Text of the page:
Turkey’s Africa policies not only business but human-oriented

Turkey in its relations with the African continent is not only business-oriented but also human-oriented, Nur Sağman, the Turkish Foreign Ministry’s top official for Africa said Sunday.

“We want to develop together. We want to support them and be on their side,” Sağman told Anadolu Agency (AA), on the sidelines of the Third Turkey-Africa Economic and Business Forum, a two-day event that wrapped up on Friday in Istanbul.

In her nearly three decades with the ministry, Sağman has served in many countries, including France, Morocco and Ukraine. Most recently, from 2015 to 2018, she served as ambassador to the West African nation of Guinea.

Asked about rising interest in Africa in general, she said she is happy that the continent’s importance is “finally being understood,” but stressed that Turkey has “always been aware of it.”

Africa is not only the continent of the future but the continent of today, she said. “It has all kinds of potential. In terms of both human and natural resources. It is an extremely rich continent in many ways,” she explained.

Communication and cooperation between Turkey and Africa are “extremely genuine,” she said. “Everyone will one day realize that without Africa, there cannot be a prosperous world. That’s why we all need to move forward, hand in hand with Africa.”
Turkish-African ties

Sağman was part of a delegation accompanying President Recep Tayyip Erdoğan earlier this week on a four-day trip to Angola, Togo and Nigeria.

During his “fruitful” visit, said Sağman, bilateral agreements were signed on economy, military and education.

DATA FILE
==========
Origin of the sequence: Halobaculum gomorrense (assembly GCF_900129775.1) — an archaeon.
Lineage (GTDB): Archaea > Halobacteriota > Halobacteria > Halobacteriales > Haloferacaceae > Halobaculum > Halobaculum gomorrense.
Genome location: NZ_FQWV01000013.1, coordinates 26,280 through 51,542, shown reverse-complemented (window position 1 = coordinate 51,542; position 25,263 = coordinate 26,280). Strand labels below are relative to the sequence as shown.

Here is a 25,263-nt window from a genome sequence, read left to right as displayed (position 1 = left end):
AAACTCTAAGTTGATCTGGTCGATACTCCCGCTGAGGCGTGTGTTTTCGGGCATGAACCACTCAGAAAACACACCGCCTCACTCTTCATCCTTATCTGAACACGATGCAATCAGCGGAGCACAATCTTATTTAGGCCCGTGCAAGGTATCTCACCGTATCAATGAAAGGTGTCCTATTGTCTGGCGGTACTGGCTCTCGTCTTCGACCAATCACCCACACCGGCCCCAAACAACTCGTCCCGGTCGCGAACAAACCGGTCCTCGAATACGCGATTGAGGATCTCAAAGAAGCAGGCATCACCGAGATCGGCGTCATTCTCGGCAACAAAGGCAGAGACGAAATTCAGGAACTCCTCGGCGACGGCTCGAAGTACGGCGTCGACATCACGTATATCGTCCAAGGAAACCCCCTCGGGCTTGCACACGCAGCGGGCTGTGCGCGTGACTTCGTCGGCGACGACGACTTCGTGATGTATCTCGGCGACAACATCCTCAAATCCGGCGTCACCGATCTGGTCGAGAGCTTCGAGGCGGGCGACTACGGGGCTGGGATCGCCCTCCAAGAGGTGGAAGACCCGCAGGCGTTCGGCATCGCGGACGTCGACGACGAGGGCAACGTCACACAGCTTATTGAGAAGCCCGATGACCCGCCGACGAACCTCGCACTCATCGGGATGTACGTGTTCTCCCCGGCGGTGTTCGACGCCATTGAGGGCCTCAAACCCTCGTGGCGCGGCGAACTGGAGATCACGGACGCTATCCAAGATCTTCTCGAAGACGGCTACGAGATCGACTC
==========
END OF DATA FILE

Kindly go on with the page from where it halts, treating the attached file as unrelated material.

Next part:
The presidents of Burkina Faso and Liberia also traveled to Togo to see Erdoğan, said Sağman, and added that a joint declaration was issued after the mini-summit.

First lady Emine Erdoğan also attended the opening ceremony of a new school in Togo run by Turkey’s Maarif Foundation, she said.

In recent years Turkey has stressed the importance of ties with African countries, with Erdoğan visiting 30 of the continent’s 54 countries, along with active Turkish diplomatic missions, institutions and organizations on the continent, including the Turkish International Cooperation and Development Agency (TIKA), Turkish Airlines (THY),Yunus Emre Institute (YEE) and the Maarif Foundation.

Turkey has 43 embassies in Africa, up sharply from just 12 in 2002, according to ministry figures.

Sağman praised the high turnout at this week’s Turkey-Africa Business Forum, saying it was attended by more than 40 ministers from both countries.

She stressed that similar events and visits from Africa are on the way, including the Turkish-African Cooperation Summit on Dec. 17-18 in Istanbul, meant to cover the next five years.

“It will be an extremely important event,” she said, “We hope to welcome many heads of state.”

Shedding its one-dimensional approach to foreign policy that it followed for decades, which was shaped by its relations with the West, Turkey has shifted direction and pursued a more diversified, multidimensional and independent foreign policy since the end of the Cold War. Turkey has opened up to Africa, stemming from an action plan adopted in 1998 that took shape in 2005, which Ankara had declared the “Year of Africa.” Turkey was accorded observer status by the African Union (AU) the same year.


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